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hey advice on some bland music??

Discussion in 'Technique [BG]' started by bigbassman8342, Apr 14, 2009.

  1. bigbassman8342


    Apr 4, 2009
    so i want some input from TB "my experience bank here".
    I'm starting to play bass with a group that i've been traveling and running sound with for about a year now. while we're christian we play alot of different styles. Before me they used click track for bass and keys.

    we play stuff from country style southern gospel, one really bluesed up song, praise and worship, and classic rock stuff (the ten year old drummer re-wrote drift away cause he like the beat)

    ok on to my question i'm supposed to be playing this stuff pretty close to what was on the track and they're gonna still use the track on the songs i can't get as they still need it for the keys and so far i'm only having trouple with two things.

    1. slapping on this really funky song. i just gotta practice slapping apparently once you get it right you can't get enough so i'm sure that will come

    2. the real problem the country style stuff is i'm sure not hard just hard to find the bass in it. i was told by my uncle who has played for churchs before that alot of country style stuff is just a Root, fifth or Root, fourth following the chord progression. IS THIS TRUE??

    I've tried it playing along with the songs from both cd's and it sounds ok (not wrong) but seems kinda.... well lacking.

    but then again the prais and worship we do isn't that amazing either i put in some walks here and there to improve on the track or it would just be the Root all the way through the songs.

    we practice tonight so i guess i'll find out how it goes then but i still want some opinions on if that is true and if it's outside my boundary's to add to what they already had??
  2. JTE

    JTE Supporting Member

    Mar 12, 2008
    Central Illinois, USA
    Well, it ain't about you (refer to Rick Warren's "Purpose Driven Life" if you need amplification of that one). That means as a bassist, the bass line is way less important than the SONG. If the song needs root and fifth (which indeed is the heart of most traditional country style bass) then that's what we gotta do. Some bass lines are pretty boring by themselves.

    Here's an example. "Good Hearted Woman" by Waylon Jennings. When I started gigging, and for years afterwards, it was a staple of every band I was in. It's dirt simple- just 1/5 for each of the three chords, a diatonic walk-up from I to IV. The most interesting thing about it is the very unsubtle key change- no modulation, you just jump up a whole step. I hated it. Absolutley hated that thing. But I had a choice- I could either hate those three minutes of every gig (or more depending on if we got requests to repeat it) or I could deal with it.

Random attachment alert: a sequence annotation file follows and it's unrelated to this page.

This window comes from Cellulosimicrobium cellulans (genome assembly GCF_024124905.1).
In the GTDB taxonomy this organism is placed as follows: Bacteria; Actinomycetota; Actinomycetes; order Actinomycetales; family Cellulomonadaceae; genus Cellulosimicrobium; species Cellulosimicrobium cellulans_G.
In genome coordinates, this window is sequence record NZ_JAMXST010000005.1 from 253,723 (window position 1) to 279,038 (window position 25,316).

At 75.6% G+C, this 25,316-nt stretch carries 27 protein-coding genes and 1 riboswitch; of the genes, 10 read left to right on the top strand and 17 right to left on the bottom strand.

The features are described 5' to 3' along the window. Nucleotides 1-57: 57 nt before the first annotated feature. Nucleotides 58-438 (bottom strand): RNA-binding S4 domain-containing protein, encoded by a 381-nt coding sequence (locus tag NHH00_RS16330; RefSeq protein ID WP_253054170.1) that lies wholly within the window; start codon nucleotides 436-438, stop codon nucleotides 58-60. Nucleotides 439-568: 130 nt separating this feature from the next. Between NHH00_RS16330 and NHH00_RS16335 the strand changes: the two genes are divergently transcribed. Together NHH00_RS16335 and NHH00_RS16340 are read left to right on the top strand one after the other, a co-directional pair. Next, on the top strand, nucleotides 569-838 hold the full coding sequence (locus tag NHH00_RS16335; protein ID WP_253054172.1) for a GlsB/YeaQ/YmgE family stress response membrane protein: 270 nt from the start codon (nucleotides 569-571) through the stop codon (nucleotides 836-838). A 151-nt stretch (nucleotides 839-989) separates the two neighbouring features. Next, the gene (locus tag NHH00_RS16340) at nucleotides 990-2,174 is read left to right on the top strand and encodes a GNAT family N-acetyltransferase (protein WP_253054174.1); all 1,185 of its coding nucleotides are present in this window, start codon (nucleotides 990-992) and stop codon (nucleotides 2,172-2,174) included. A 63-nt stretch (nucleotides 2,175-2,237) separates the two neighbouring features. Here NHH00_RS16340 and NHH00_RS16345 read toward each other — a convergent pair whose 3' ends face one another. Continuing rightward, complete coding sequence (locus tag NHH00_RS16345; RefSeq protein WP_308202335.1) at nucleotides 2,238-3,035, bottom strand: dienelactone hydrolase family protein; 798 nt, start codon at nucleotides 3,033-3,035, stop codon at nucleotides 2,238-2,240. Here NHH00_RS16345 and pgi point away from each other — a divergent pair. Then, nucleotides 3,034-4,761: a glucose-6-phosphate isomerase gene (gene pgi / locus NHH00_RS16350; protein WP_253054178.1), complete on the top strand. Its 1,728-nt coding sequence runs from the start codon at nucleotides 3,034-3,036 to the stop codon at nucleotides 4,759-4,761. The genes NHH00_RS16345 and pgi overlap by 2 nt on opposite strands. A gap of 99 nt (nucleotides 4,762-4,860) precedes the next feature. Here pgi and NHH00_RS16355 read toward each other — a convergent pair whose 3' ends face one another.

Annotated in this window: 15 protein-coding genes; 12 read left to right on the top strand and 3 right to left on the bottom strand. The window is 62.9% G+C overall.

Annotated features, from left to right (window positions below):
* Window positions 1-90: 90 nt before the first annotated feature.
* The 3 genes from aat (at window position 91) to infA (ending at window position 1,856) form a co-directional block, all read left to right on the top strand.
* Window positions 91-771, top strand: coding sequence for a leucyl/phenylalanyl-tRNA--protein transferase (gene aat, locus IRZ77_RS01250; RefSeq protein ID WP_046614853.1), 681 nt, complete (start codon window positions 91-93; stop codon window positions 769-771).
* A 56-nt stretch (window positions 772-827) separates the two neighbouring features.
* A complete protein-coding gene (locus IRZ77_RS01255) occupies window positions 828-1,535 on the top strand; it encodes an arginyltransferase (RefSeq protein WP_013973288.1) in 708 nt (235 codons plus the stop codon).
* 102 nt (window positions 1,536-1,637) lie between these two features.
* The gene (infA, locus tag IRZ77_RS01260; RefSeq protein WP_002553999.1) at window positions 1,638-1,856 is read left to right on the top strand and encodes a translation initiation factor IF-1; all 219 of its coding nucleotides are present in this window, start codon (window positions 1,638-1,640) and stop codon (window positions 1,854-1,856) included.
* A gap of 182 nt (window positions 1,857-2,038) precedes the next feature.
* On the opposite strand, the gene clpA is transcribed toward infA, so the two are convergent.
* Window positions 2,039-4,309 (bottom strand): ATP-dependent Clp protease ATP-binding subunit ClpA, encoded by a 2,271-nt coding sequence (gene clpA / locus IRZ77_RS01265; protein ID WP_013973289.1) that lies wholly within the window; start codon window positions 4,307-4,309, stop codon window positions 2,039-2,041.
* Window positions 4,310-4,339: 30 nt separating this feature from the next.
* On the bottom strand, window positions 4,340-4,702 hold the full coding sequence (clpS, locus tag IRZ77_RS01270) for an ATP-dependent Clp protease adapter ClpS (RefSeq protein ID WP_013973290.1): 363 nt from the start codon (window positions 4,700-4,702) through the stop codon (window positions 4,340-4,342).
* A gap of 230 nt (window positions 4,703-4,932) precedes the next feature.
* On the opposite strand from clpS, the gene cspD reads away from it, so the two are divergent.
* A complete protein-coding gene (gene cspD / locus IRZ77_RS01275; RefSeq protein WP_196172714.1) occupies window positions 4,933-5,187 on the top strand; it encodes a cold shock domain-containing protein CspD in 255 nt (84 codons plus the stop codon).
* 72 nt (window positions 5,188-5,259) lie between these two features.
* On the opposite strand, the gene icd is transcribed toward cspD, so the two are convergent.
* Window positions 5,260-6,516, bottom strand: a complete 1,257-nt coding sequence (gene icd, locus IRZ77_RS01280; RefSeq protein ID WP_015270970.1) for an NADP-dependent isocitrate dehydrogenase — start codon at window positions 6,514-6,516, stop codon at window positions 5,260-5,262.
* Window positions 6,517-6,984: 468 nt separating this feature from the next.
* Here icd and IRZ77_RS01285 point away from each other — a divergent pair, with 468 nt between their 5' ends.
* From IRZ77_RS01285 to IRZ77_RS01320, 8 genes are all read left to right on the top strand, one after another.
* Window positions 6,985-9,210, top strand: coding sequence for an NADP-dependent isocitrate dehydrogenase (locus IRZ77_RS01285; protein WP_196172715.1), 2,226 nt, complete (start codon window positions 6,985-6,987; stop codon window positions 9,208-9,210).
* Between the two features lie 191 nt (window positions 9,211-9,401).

I chose to deal with it. Since it didn't take any thinking about the notes, I decided I'd use it to really hone in on other musical concepts. I'd focus on the exact way to hit the strings with my fingers to get the sound I wanted. The exact time to hold the note before going to the next one. Exactly when to hit the string so it locked exactly with the kick drum (and each drummer is different so that's a lot of difference). How to give the chorus a lift within the harmonic and rhythmic constraints of the song. How to control volume, density, and tone with just my fingers. Etc. etc.

    All that made me a better bassist, and I got to look forward to that song so I could experiment with those things. It was still root/five but I learned a lot. So, what I suggest is to start with really simple straightforward parts. Get the lock with the drums down cold. Get your sound control sorted out (with your hands, not with gear). Learn where the guitarist rushes and the singer drags so you can hold it all together. Then you'll start finding things about those songs that will lead you to other bass notes. But let the song lead you, not the bass.

    There's very much a servant leadership role to playing bass. Check out Matthew 23:10-12 and all John 13:12-17. Apply that to your bass playing.

  3. bigbassman8342


    Apr 4, 2009
    wow i never really thought about a very simple bass line being an opportunity to work on technique and styles and those sorts of things. Thanks that really put (me in my place haha) it in a whole other perspective than i was thinking about it. My membership has already change the way i think of myself alot but that adds more to it. I'm not only the foundation of the music but the glue to. Thanks again

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